Since Time Immemorial

Since Time Immemorial

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A Desert Cahuilla Woman photographed by Edward Curtis in the early 20th century

Anthropologists during this same period labeled Cahuilla groups as Desert, Pass, and Mountain Cahuilla

According to Cahuilla bird songs – the oral literature of the Cahuilla people – the Cahuilla Indians have occupied the region now known as the Coachella Valley since time immemorial. Recent excavations in the Tahquitz Canyon area mirror these stories, revealing evidence of human habitation in the Palm Springs area as early as 3000 B.C.

The Cahuilla Indians are the aboriginal people of this region. They traditionally occupied a diverse territory of desert, canyons, passes, and mountains with elevations ranging from 273 feet below sea level at the Salton Sink to 11,000 feet at Mount Jacinto. These traditional territories spanned an area of about 2,400 square miles. Estimates place the population between 6,000 and 10,000 prior to European contact.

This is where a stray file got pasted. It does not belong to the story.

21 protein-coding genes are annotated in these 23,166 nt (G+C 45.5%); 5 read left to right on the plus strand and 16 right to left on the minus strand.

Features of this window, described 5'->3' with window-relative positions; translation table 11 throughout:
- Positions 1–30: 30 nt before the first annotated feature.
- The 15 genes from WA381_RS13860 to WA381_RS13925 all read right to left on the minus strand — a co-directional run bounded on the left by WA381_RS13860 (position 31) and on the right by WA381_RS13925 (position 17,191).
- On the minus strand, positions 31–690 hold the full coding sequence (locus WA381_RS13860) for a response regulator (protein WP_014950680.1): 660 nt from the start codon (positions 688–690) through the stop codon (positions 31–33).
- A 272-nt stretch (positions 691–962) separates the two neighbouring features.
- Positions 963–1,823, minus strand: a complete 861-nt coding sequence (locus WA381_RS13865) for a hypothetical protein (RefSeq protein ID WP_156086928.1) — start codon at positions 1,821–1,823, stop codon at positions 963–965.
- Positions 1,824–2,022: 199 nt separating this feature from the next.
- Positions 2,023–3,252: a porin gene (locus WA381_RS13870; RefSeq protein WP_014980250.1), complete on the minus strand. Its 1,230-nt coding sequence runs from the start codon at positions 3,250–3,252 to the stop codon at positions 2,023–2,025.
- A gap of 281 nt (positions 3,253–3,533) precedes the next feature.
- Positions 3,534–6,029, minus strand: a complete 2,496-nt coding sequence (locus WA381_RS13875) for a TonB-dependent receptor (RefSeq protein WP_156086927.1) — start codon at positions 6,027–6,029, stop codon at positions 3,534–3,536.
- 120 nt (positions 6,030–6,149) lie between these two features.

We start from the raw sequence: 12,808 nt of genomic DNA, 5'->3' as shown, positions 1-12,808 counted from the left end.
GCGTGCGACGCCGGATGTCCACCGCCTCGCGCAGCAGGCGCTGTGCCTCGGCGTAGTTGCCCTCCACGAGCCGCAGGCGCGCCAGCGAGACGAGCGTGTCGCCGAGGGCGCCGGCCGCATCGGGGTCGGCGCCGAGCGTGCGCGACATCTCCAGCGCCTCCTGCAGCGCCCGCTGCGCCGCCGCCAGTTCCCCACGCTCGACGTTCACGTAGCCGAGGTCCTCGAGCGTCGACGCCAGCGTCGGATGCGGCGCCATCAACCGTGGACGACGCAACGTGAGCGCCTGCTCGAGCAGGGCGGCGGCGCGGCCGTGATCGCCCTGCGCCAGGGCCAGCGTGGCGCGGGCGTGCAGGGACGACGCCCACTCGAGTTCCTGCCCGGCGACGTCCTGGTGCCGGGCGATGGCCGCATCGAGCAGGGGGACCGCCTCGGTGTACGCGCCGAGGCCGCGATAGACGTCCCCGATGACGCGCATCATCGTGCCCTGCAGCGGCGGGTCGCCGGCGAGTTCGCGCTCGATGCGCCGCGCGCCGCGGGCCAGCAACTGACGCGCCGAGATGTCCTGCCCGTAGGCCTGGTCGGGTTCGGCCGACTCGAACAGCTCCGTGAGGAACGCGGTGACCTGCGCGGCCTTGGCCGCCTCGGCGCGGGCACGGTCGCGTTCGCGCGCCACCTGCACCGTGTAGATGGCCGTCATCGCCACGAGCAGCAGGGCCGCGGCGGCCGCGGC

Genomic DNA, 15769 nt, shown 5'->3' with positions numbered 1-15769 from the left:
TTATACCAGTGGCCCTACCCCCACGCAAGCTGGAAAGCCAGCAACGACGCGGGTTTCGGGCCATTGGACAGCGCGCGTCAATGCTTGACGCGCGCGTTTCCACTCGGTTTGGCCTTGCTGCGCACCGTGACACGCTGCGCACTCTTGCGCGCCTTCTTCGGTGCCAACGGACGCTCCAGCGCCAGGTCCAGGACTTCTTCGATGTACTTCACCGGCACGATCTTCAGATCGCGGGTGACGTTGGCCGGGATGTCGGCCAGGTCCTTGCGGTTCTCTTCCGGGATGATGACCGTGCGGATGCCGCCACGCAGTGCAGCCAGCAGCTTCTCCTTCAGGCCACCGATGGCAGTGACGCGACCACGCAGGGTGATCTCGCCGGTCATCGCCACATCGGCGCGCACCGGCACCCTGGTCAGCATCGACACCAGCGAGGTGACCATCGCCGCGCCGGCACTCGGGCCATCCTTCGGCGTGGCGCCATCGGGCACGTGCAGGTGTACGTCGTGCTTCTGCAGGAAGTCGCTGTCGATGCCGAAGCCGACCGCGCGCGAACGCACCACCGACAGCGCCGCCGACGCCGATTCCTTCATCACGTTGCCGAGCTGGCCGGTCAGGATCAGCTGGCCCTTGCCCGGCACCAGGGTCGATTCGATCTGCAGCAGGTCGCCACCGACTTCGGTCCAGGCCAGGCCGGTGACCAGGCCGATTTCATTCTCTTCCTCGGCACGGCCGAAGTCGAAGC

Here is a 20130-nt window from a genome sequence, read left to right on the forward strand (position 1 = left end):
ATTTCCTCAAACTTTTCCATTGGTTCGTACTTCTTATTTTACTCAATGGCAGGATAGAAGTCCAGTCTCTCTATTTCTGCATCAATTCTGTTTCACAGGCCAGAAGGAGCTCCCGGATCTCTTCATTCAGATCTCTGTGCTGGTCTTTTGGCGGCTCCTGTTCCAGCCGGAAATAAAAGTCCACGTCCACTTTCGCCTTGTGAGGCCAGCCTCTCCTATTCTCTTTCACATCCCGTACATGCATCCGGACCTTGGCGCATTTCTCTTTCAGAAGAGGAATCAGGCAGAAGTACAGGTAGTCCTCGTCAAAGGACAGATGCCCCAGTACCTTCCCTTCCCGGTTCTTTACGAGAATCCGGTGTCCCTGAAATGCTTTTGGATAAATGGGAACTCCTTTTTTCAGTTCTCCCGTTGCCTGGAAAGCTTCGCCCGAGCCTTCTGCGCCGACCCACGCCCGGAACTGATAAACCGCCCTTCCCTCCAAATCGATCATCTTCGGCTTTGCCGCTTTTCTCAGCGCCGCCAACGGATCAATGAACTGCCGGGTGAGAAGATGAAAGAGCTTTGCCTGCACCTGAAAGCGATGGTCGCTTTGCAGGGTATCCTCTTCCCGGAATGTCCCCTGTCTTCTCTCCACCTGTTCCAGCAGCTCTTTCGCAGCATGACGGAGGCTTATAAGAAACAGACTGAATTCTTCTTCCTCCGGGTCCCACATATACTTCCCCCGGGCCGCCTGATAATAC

Today there are a total of nine Cahuilla bands, each with their own reservation. These reservations are: Agua Caliente, Augustine, Cabazon, Cahuilla, Los Coyotes, Morongo, Ramona, Santa Rosa, and Torres-Martinez.

The Agua Caliente Indian Reservation is named for the hot spring in downtown Palm Springs. This reservation comprises a little over forty-nine sections of land, or approximately 32,000 acres in three townships. The reservation was set aside for the use and occupancy of the Agua Caliente people during the administrations of President Grant in 1876 and President Hayes in 1877. It is not a contiguous reservation but a checkerboard of alternate (even numbered) sections in the cities of Palm Springs, Cathedral City, Rancho Mirage, and unincorporated Riverside County.

This exhibition is currently on display at the Palm Springs City Hall. For directions and hours of operation, please click here.